Tuesday, February 28, 2012

U.S. Supreme Court Denies States' Asian Carp Suit

Feb 27: In a brief order by the U.S. Supreme Court, in the case of Michigan, et al., Petitioners v. United States Army Corps of Engineers, et al. (SupCt No. 11-541) denied the States' petitions for writs of certiorari. The Order notes that Justice Kagan took no part in the consideration or decision of these petitions.
    On October 26, 2011 Michigan Attorney General Bill Schuette filed a request for appeal with the Supreme Court to review a U.S. Court of Appeals decision that denied the request of five Great Lakes states for an immediate injunction against the U.S. Army Corps of Engineers [See WIMS 10/26/11]. Michigan and the states of Minnesota, Ohio, Pennsylvania and Wisconsin were requesting that the Army Corps greatly speed up their study on the ecological separation of the Lake Michigan and Mississippi basins to prevent the advancement of invasive Asian carp toward Lake Michigan. Additionally the states requested an injunctive order compelling the Corps to place block nets in the Little Calumet and Grand Calumet Rivers.
    On August 24, 2011, the U.S. Court of Appeals for the 7th Circuit in Chicago issued a ruling on a preliminary injunction request concluding that Michigan's lawsuit had "a good or even substantial likelihood of success on the merits of their public nuisance claim." [See WIMS 9/6/11]. Despite the recognition of the real threat posed by Asian carp, the Court denied the states' request. The states then decided to appeal. The states' petition asked the Supreme Court to overturn the 7th Circuit decision and order.
    Access the Supreme Court order (click here, page 6). Access the Supreme Court docket in the case (click here). Access the 32-page Petition for a Writ of Certiorari (click here). 
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Great Lakes Commission Gets Updates At DC Meeting

Feb 28: A release from the Great Lakes Commission (GLC) indicates that the first details of a renegotiated Great Lakes Water Quality Agreement (GLWQA) between the United States and Canada emerged this week in Washington at a GLC meeting.  Cameron Davis, senior advisor for the Great Lakes at U.S. EPA, said that although the document has not been finalized, "We have an agreement in principle." The Parties are scheduled to report to the public on the outcome of the GLWQA negotiation sessions on March 5, at a meeting beginning at 3 PM (EST) and a copy of the presentation will be released 48 hours before the meeting [See WIMS 2/27/12].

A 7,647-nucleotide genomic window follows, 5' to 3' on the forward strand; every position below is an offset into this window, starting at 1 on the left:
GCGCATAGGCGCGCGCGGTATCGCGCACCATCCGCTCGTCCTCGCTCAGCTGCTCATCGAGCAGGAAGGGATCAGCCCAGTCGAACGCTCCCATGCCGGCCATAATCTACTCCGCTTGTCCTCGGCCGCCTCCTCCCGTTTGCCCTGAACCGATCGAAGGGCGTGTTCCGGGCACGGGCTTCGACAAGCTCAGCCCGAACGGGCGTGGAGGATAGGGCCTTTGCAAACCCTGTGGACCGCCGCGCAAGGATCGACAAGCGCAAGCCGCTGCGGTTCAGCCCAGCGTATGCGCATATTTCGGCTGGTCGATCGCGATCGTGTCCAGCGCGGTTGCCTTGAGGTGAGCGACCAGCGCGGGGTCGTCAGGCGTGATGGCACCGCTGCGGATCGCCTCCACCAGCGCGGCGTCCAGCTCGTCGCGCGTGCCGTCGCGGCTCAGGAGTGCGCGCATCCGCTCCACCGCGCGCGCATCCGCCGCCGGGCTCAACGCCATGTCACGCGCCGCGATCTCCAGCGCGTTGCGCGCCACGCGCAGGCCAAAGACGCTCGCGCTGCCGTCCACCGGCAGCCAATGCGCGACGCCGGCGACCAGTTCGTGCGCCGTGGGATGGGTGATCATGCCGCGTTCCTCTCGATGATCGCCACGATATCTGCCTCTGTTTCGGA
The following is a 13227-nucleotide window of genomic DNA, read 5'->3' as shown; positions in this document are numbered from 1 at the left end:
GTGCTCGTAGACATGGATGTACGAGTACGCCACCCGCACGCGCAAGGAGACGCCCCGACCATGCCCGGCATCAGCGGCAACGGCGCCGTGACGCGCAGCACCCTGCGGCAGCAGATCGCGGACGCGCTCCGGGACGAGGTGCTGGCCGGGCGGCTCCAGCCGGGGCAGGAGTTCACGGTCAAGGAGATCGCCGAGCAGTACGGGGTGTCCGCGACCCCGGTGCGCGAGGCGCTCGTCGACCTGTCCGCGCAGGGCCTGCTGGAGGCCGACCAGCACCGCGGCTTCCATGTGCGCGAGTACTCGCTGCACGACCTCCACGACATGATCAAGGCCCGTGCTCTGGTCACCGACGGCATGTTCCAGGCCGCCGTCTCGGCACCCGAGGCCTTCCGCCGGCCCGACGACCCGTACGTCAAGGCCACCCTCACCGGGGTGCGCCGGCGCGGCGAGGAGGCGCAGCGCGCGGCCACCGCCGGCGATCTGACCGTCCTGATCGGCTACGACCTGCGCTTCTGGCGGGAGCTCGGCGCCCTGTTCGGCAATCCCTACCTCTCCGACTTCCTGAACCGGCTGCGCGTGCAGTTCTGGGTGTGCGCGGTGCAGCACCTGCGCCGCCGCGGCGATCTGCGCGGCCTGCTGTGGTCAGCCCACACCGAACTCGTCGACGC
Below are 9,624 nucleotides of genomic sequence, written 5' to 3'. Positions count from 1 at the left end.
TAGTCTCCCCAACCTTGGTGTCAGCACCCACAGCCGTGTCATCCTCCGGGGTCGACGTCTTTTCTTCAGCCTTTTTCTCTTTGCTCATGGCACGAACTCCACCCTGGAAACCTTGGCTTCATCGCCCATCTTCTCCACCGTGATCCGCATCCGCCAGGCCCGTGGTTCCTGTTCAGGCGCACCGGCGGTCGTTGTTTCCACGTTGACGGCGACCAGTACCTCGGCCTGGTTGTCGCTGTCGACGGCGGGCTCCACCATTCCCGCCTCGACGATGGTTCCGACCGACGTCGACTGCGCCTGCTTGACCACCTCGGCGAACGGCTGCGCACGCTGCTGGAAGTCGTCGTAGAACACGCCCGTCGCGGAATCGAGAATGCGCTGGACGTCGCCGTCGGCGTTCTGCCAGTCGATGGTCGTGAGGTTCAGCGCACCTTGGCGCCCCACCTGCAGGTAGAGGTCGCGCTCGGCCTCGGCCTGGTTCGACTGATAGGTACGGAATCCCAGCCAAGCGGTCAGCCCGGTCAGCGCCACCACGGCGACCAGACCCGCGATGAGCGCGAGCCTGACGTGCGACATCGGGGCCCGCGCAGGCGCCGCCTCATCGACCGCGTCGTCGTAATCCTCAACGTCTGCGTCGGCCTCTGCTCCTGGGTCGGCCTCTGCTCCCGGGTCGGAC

Also unveiled at the meeting were the Commission's FY 2013 Federal legislative priorities which include preventing the introduction and spread of aquatic invasive species, cleaning up contaminated sediments, controlling polluted runoff, restoring degraded wetlands, and conserving fish and wildlife resources. Davis noted that the new GLWQA's forward-looking orientation will be more effective in identifying and responding to emerging environmental threats to the Great Lakes. He said, "Even before they became established in the Great Lakes, we knew that zebra mussels were likely coming, but we could not move fast enough. This new agreement will allow us to respond to such threats much more effectively."
    The Commission received a firsthand report on the 2012 Farm Bill from Chris Adamo, staff director for the Senate Agriculture Committee, chaired by Senator Debbie Stabenow (D-MI). Reauthorization of the Farm Bill with strong provisions for conservation programs such as those supporting control of soil erosion and agricultural runoff is another high priority for the Commission. GLC Chair James Tierney said, "The 2012 Farm Bill is not only important to maintaining and enhancing our agricultural productivity , but also to protecting the Great Lakes from one of the greatest threats to water quality: non-point source pollution."
    Also appearing before the Great Lakes Commission was EPA Assistant Administrator Nancy Stoner who provided an update on a new, more integrated approach to stormwater and waste water management. In addition to being more effective in dealing with overflows impacting Great Lakes water quality, the new approach is more cost effective. The Commission also heard updates on efforts to keep Asian carp out of the Great Lakes, including a recently released study by the Commission and the Great Lakes and St. Lawrence Cities Initiative, outlining engineering approaches to separation of the Chicago Areas Waterway System of the Great Lakes from the Mississippi River where Asian carp have been migrating northward since the 1980s.
    Acknowledging the substantial backlog of dredging in the Great Lakes that has impaired navigational access to many ports and harbors, the Commission moved to support development of new legislation to provide federal funding for harbor maintenance, particularly for low-use commercial and recreational harbor communities.  John Goss, Asian carp director for the White House Council on Environmental Quality, presented the U.S. federal government's strategic framework for Asian carp control in FY2012, which will be supported by a $51 million budget commitment [See WIMS 2/24/12].
    Access a release from GLC (click here). Access the GLC website for more information (click here).
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